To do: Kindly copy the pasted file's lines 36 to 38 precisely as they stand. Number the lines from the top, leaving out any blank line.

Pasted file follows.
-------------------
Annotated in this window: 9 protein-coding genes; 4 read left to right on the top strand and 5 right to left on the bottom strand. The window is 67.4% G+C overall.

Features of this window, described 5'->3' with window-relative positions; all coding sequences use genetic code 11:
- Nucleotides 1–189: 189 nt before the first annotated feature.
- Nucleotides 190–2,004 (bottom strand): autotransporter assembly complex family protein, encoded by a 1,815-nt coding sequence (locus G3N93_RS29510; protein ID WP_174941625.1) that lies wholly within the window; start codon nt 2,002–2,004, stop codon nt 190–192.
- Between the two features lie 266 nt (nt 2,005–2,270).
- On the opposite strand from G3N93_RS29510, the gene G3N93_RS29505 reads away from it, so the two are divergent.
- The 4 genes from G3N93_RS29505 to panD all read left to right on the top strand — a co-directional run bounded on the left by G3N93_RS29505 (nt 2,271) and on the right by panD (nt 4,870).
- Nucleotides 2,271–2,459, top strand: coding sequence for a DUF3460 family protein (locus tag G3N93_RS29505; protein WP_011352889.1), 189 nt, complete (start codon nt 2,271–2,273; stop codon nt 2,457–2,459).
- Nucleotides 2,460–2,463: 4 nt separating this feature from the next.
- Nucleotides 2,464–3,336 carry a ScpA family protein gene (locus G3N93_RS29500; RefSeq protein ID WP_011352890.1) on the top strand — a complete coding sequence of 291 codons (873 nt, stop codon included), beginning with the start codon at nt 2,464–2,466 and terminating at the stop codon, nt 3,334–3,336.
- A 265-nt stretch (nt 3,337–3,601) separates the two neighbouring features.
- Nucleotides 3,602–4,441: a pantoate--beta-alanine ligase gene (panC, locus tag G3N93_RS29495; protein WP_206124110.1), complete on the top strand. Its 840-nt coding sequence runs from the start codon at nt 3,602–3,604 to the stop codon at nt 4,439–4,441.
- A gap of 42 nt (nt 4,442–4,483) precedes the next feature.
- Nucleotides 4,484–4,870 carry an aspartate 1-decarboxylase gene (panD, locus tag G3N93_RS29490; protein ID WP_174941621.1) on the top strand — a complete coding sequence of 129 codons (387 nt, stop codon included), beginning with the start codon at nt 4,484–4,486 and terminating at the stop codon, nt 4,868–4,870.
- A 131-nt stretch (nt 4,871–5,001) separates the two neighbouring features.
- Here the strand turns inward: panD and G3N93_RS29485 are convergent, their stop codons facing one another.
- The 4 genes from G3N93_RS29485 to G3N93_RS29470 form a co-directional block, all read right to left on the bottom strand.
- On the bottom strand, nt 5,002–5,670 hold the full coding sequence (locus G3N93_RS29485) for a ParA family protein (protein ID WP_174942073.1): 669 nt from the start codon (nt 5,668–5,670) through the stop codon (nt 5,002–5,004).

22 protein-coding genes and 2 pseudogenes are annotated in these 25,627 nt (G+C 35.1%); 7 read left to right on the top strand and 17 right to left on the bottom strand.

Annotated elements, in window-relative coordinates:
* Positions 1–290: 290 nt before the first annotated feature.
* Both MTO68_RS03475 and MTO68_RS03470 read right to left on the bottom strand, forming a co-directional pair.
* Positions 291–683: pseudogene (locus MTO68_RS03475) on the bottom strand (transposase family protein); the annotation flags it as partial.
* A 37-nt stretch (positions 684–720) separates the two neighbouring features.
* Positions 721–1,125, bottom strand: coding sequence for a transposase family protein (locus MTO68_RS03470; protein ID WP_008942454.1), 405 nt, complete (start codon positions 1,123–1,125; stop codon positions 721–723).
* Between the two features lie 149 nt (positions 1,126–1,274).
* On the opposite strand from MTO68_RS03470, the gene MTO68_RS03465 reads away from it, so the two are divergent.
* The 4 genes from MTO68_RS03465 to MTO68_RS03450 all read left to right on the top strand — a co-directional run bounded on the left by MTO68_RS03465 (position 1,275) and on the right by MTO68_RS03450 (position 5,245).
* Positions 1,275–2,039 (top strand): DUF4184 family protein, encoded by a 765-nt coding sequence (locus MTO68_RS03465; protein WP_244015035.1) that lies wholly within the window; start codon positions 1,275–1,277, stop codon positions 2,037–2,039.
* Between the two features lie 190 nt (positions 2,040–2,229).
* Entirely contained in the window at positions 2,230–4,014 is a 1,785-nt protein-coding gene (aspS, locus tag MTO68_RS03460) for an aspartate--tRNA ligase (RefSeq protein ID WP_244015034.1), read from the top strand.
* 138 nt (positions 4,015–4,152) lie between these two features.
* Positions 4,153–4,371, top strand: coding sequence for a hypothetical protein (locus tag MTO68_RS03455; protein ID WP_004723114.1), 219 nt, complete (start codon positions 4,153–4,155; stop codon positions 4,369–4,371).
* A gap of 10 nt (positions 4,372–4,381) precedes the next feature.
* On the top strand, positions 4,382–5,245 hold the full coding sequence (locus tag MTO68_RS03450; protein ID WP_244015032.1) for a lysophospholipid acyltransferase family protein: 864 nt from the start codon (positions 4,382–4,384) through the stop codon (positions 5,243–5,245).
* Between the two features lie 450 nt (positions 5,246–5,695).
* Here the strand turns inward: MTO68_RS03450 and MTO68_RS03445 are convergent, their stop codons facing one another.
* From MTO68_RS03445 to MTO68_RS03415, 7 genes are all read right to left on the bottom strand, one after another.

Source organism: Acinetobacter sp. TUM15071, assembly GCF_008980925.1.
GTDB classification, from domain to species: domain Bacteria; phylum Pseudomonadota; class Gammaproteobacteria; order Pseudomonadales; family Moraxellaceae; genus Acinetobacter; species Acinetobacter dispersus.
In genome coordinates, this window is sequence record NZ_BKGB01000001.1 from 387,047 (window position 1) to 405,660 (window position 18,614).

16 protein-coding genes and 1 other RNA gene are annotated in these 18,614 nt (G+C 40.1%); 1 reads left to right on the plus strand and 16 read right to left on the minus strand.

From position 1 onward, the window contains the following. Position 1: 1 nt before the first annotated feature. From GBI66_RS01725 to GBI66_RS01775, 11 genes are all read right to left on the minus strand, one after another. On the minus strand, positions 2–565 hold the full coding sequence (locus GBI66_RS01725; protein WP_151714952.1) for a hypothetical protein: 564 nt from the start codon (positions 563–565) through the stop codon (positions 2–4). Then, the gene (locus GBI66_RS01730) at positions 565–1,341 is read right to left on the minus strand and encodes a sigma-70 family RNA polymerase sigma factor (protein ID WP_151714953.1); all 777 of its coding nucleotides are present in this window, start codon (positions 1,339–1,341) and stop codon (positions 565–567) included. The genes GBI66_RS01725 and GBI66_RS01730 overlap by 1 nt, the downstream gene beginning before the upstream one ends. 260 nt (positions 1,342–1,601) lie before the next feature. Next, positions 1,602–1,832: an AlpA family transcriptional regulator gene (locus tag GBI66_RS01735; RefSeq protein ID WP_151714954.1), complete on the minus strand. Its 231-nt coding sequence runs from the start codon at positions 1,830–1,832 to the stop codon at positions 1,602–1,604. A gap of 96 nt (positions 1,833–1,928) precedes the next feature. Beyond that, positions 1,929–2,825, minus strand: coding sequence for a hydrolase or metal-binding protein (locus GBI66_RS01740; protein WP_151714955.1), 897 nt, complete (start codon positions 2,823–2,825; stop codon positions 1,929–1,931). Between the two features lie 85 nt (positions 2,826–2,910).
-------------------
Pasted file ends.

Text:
* Between the two features lie 450 nt (positions 5,246–5,695).
* Here the strand turns inward: MTO68_RS03450 and MTO68_RS03445 are convergent, their stop codons facing one another.
* From MTO68_RS03445 to MTO68_RS03415, 7 genes are all read right to left on the bottom strand, one after another.